Most of us are very adept at problem-solving--we solve problems every day, from small problems such as figuring out the best route to take to work to larger issues, such as dealing with difficult people. In fact, most of us are so good at solving problems that we may not even realize when we're actively involved in that problem-solving mode! If we are so good at solving problems, why are there so many of us who feel that we aren't good at writing? This may sound like a strange pairing--writing and good problem-solving skills--but the reality is that they are inextricably linked! In fact, we can safely say that effective writing is problem-solving at its finest! Let's discuss the components of the problem-solving puzzle.
For us to put the pieces of the writing puzzle together, we first have to understand what those pieces are. Today I'm going to discuss three writing tips.
Puzzle Piece 1: Who are our readers? This may sound like a simple question and many of us are apt to answer it based on the profession or role of our readers. So, for instance, if you readers are primarily engineers, you may be apt to say that your readers are engineers, and leave it at that. And while engineers are your readers, simply leaving it at that isn't helpful in solving the puzzle.
In fact, when we don't go beyond grouping readers in terms of their jobs, we risk making assumptions about our readers that may, in fact, lead us to write a document that doesn't meet their needs and/or expectations. So, the first part of the puzzle we need to solve is this: What do we know about our readers in terms of what they're looking for in the document, how they'll read the document, and what they expect from the document? What do they know about the topic, what do they need to know and why? The more we can know about our readers the better. When writing a technical or scientific document, understanding as much as we can about our readers is essential.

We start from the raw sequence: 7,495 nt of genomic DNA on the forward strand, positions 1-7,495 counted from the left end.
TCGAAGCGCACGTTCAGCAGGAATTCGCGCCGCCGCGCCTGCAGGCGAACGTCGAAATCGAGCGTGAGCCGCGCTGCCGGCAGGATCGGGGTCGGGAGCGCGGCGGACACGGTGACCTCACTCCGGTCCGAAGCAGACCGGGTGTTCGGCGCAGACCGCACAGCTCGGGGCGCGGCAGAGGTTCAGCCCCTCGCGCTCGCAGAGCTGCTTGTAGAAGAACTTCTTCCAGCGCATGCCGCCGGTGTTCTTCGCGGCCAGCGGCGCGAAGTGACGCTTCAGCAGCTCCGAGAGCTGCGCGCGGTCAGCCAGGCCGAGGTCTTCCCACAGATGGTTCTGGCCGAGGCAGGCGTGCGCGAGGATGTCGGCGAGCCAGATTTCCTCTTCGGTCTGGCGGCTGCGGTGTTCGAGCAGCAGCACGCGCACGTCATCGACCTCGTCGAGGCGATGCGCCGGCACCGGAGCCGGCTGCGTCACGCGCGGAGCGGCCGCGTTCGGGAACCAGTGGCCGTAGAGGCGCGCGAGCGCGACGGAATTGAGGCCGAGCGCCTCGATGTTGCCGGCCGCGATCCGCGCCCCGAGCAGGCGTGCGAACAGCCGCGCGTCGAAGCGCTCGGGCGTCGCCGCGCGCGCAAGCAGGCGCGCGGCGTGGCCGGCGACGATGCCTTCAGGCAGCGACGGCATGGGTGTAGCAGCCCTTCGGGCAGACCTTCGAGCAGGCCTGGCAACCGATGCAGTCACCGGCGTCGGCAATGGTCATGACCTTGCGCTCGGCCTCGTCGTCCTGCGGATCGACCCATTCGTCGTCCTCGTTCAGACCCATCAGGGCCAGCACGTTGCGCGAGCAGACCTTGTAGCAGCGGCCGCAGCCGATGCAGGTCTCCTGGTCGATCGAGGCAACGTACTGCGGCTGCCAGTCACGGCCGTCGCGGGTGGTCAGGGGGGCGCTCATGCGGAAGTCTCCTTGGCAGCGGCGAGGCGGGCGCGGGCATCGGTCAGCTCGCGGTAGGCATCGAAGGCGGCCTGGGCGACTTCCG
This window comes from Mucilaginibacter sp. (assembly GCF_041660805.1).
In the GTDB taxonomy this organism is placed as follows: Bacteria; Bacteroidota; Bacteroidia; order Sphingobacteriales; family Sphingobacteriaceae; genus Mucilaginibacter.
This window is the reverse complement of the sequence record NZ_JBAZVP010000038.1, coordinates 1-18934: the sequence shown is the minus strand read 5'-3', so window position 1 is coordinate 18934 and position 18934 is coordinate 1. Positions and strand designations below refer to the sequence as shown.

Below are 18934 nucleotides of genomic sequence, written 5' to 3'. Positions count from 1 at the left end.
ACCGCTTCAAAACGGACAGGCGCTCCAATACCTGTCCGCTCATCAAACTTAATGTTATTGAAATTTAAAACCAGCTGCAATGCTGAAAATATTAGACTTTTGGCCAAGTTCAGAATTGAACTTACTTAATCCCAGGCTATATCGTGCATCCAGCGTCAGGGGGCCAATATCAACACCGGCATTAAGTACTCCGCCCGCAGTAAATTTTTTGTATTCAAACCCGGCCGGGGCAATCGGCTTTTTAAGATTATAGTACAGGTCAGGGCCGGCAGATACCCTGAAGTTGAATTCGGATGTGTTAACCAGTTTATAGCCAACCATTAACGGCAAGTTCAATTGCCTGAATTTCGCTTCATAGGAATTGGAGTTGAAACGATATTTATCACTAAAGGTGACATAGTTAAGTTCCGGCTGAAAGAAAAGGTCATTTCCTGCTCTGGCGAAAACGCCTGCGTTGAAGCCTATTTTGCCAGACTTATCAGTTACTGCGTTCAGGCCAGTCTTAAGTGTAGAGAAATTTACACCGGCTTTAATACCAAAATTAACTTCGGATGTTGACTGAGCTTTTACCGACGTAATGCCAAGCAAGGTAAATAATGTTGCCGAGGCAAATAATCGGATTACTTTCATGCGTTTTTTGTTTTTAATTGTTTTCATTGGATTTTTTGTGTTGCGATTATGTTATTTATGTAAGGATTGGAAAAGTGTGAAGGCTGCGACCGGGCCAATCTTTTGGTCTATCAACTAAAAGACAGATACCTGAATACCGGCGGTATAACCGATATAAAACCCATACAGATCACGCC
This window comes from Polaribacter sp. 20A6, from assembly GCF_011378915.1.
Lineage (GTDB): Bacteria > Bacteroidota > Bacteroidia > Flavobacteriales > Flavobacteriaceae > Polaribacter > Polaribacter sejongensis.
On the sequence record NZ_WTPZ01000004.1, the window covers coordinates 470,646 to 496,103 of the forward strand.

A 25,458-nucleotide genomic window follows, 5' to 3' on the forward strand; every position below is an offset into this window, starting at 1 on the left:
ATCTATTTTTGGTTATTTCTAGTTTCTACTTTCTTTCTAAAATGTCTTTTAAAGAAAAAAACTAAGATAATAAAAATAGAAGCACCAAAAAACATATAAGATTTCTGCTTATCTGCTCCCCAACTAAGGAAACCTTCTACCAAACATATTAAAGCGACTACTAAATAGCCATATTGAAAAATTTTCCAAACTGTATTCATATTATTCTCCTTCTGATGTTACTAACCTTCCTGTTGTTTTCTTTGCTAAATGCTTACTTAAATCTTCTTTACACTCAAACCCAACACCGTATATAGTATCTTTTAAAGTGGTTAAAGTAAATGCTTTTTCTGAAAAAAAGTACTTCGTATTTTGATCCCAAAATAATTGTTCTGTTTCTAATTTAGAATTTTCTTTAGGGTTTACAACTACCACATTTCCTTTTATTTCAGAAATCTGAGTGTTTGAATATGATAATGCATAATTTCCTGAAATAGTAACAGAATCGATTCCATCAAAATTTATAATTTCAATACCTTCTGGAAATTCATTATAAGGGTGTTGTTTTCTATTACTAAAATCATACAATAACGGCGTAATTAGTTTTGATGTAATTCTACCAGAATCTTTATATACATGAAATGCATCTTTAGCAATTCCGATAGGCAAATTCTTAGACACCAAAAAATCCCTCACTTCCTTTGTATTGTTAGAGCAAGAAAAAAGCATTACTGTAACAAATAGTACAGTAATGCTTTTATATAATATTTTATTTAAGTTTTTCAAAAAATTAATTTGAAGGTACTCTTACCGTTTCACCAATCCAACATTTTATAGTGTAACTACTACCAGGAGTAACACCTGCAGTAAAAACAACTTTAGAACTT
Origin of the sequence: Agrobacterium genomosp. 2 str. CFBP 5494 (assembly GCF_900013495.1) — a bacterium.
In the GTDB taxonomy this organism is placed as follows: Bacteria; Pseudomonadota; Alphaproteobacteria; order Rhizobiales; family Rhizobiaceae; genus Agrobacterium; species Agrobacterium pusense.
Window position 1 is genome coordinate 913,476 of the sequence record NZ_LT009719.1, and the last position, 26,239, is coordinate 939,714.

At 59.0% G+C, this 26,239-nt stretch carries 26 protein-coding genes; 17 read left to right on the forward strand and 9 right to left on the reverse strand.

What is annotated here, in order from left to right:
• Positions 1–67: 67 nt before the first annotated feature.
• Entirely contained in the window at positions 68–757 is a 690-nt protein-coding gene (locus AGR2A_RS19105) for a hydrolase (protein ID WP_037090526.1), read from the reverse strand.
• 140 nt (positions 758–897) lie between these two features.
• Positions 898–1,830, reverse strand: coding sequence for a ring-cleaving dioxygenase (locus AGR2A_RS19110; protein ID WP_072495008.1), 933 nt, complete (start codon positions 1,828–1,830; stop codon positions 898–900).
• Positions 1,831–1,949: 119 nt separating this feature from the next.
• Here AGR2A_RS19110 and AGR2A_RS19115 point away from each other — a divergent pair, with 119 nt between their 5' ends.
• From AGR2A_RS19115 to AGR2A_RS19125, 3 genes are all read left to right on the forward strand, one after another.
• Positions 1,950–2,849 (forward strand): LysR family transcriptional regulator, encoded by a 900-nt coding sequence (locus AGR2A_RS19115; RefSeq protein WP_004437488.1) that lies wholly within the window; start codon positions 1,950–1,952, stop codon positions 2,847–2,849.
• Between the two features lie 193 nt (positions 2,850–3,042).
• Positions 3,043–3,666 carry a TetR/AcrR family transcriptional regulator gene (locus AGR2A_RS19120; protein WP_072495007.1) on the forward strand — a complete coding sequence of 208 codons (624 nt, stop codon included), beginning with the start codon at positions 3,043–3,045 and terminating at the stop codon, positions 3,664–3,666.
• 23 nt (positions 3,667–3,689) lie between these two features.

Puzzle Piece 2: Why are we writing? Again, on the surface, this may seem like a fairly straightforward question. We're writing because we have to report, we have no choice, we have to relay important findings, etc. However, to put this piece of the puzzle in its place, we have to have a greater understanding of purpose; that is, what is it you wish to accomplish via the document? This goes beyond simply saying that you wish to relay findings, etc.; in fact, accomplishment can extend to how you wish your readers to view you and your competence, your ability to do the work, and your ability to understand and solve problems. Think carefully about what you wish to accomplish before you start to write.
Puzzle Piece 3: What kind of message are you sending? In this case, we have to think carefully about a couple of things: how the reader will view the message (positively, negatively, or neutrally) and what medium is the best to use to deliver the message. Many people, for instance, deliver all messages via email when email may not be the best medium, and many writers give little thought to how to organize a message based on the reader and how s/he will perceive the message and/or the kind of message that's being sent. Believe it or not, there are strategies that writers can use to soften the blow of a negative message, enhance the positivity of a positive message, and emphasize a neutral message. But the writer first has to understand the kind of message s/he is sending.
Writing technical and scientific documents can be difficult; however, if we approach writing these documents as though we're putting together a puzzle, we can garner our problem-solving skills and make writing these documents easier.